On December 14, 1903, at the windswept dunes of Kitty Hawk, North Carolina, Orville and Wilbur Wright made their first attempt at history. The brothers had dedicated years of meticulous research and experimentation to achieve controlled, sustained flight, and this moment marked the culmination of their relentless pursuit of aviation innovation.
Now, they were ready to try out their new machine. Both wanted to be the first-ever pilot, so they decided to toss a coin to see who’d get the first chance at flight.
Since 1899, Wilbur and Orville Wright had been scientifically experimenting with the concepts of flight. They labored in relative obscurity, while the experiments of Samuel Langley of the Smithsonian were followed in the press and underwritten by the War Department. Yet Langley, as others before him, had failed to achieve powered flight. They relied on brute power to keep their theoretically stable machines aloft, sending along a hapless passenger and hoping for the best. It was the Wrights’ genius and vision to see that humans would have to fly their machines, that the problems of flight could not be solved from the ground. In Wilbur’s words, “It is possible to fly without motors, but not without knowledge and skill.” With over a thousand glides from atop Big Kill Devil Hill, the Wrights made themselves the first true pilots. These flying skills were a crucial component of their invention. Before they ever attempted powered flight, the Wright brothers were masters of the air.
Their glider experiments on the Outer Banks of North Carolina, though frustrating at times, had led them down the path of discovery. Through those experiments, they had solved the problem of sustained lift and more importantly they could now control an aircraft while in flight. The brothers felt they were now ready to truly fly. But first, the Wrights had to power their aircraft. Gasoline engine technology had recently advanced to where its use in airplanes was feasible. Unable to find a suitable lightweight commercial engine, the brothers designed their own. It was cruder and less powerful than Samuel Langley’s, but the Wrights understood that relatively little power was needed with efficient lifting surfaces and propellers. Such propellers were not available, however. Scant relevant data could be derived from marine propeller theory. Using their air tunnel data, they designed the first efficient airplane propeller, one of their most original and purely scientific achievements, writes The National Parks Service.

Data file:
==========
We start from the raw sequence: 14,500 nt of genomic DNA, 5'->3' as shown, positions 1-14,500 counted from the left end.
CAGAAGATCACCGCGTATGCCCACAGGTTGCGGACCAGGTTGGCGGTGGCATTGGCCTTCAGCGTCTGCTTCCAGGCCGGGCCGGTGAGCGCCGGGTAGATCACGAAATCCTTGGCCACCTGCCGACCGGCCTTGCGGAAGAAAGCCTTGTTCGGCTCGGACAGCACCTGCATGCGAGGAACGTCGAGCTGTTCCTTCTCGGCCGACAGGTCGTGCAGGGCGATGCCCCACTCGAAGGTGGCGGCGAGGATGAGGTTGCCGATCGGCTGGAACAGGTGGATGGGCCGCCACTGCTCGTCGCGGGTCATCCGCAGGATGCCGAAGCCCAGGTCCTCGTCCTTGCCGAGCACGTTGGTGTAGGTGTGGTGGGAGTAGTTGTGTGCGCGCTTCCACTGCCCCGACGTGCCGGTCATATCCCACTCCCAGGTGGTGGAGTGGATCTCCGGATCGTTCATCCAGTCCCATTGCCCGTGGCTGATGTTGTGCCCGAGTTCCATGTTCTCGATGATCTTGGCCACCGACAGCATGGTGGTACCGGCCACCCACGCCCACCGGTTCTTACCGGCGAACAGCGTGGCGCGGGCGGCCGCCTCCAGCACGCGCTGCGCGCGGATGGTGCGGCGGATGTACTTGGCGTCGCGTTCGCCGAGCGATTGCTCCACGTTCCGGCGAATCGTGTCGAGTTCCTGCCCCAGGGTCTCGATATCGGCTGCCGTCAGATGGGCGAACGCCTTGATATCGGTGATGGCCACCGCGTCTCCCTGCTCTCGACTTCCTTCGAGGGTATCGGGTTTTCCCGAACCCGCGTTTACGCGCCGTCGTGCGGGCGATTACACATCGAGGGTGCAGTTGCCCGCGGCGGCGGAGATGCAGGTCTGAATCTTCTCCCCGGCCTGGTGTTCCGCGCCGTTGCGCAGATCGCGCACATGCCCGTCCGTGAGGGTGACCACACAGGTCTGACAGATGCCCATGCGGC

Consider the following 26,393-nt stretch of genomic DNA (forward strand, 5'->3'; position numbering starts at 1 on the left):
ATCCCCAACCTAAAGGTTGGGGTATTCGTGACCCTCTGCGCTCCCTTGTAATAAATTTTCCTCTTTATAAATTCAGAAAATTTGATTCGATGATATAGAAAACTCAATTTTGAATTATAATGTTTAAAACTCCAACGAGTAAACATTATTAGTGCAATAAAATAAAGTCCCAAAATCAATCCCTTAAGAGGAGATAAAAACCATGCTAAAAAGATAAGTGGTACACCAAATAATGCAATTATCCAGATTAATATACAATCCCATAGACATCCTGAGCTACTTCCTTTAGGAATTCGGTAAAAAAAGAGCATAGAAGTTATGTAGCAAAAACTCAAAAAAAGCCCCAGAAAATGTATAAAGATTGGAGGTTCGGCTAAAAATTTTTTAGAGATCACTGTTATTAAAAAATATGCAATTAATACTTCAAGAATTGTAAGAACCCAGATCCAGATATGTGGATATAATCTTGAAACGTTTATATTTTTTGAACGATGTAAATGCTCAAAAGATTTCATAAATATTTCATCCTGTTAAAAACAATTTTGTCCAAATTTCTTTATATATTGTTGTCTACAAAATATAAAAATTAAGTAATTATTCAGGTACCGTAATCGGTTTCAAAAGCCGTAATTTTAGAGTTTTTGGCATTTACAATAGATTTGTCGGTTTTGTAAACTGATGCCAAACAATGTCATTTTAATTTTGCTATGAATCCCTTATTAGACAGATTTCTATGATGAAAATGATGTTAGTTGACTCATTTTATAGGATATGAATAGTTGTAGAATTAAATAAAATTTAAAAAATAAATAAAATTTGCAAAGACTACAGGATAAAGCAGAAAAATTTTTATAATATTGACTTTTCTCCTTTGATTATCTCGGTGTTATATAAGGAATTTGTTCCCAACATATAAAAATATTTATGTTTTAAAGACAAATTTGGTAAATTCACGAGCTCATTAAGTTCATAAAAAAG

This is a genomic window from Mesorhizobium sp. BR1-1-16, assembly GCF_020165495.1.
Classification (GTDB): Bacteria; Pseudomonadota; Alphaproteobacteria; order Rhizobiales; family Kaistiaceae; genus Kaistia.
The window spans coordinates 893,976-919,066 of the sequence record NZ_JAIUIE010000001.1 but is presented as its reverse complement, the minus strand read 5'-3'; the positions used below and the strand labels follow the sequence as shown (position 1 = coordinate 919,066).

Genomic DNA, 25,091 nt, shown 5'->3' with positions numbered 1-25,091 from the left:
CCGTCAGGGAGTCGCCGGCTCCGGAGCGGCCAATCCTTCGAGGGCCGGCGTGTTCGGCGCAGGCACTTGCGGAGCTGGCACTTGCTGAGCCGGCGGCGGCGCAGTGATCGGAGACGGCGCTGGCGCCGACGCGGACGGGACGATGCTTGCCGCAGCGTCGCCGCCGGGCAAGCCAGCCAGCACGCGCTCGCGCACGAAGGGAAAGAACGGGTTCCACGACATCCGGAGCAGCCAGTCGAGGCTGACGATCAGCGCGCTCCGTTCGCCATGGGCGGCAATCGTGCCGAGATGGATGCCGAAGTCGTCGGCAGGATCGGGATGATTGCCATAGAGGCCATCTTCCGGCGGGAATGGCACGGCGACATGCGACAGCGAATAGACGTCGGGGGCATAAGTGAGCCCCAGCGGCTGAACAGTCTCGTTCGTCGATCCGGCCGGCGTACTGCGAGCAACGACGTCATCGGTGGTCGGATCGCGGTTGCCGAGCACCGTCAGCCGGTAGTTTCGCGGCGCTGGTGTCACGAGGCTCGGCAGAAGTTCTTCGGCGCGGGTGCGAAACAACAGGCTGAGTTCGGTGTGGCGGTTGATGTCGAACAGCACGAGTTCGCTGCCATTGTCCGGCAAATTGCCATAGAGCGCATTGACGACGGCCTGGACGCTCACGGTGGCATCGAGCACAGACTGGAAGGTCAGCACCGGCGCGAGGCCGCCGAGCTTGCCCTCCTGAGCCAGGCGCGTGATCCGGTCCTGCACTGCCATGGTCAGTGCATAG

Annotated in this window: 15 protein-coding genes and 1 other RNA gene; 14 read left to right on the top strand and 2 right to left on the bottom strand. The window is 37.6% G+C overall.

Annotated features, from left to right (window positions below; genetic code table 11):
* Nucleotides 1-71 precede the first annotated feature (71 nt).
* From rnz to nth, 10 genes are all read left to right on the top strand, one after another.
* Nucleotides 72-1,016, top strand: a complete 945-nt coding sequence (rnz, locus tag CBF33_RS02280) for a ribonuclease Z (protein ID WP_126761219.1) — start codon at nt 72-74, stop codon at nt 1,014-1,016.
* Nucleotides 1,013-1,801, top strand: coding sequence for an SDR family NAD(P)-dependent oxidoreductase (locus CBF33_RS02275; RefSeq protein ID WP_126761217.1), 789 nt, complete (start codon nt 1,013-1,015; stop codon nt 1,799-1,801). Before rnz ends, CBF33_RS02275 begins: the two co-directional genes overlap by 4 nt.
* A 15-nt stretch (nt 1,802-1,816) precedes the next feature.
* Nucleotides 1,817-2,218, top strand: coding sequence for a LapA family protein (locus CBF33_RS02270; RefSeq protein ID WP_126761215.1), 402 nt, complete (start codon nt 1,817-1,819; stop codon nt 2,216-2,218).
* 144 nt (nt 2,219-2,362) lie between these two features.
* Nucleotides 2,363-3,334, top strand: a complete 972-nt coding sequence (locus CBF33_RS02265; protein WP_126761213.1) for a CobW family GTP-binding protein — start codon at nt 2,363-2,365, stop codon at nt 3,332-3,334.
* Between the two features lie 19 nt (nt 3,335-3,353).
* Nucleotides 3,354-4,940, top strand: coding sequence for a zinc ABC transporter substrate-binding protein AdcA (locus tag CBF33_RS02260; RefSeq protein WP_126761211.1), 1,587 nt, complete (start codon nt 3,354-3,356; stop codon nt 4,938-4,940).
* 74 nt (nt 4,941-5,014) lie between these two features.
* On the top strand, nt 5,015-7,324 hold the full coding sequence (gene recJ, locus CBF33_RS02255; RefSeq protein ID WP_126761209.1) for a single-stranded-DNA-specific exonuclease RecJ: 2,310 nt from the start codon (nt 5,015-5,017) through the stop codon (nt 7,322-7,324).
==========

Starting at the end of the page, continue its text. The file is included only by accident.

Returning to their camp at the Kill Devil Hills, they mounted the engine on the new 40-foot, 605-pound Flyer with double tails and elevators. The engine drove two pusher propellers with chains, one crossed to make the props rotate in opposite directions to counteract a twisting tendency in flight. A balky engine and broken propeller shaft slowed them, until they were finally ready on December 14. In order to decide who would fly first, the brother tossed a coin. Wilbur won the coin toss, but lost his chance to be the first to fly when he oversteered with the elevator after leaving the launching rail. The flyer, climbed too steeply, stalled, and dove into the sand. The first flight would have to wait on repairs.
Three days later, after making the proper repairs, it was Orville’s turn. On that fateful day, they unveiled their aircraft, the Wright Flyer, a biplane with a wingspan of 40 feet, equipped with a 12-horsepower engine. The aircraft was positioned on a 60-foot wooden rail, and as Orville took the pilot’s seat, the stage was set for aviation history.
At 10:35 AM, the Wright Flyer left the ground, covering a distance of 120 feet in just 12 seconds, marking the first time in history that a powered, controlled flight with a heavier-than-air machine had been accomplished.
The brothers alternated piloting the aircraft, achieving additional flights that day. While he didn’t become the first person to ever fly an airplane successfully, Wilbur did complete the longest run, traveling 852 feet in 59 seconds.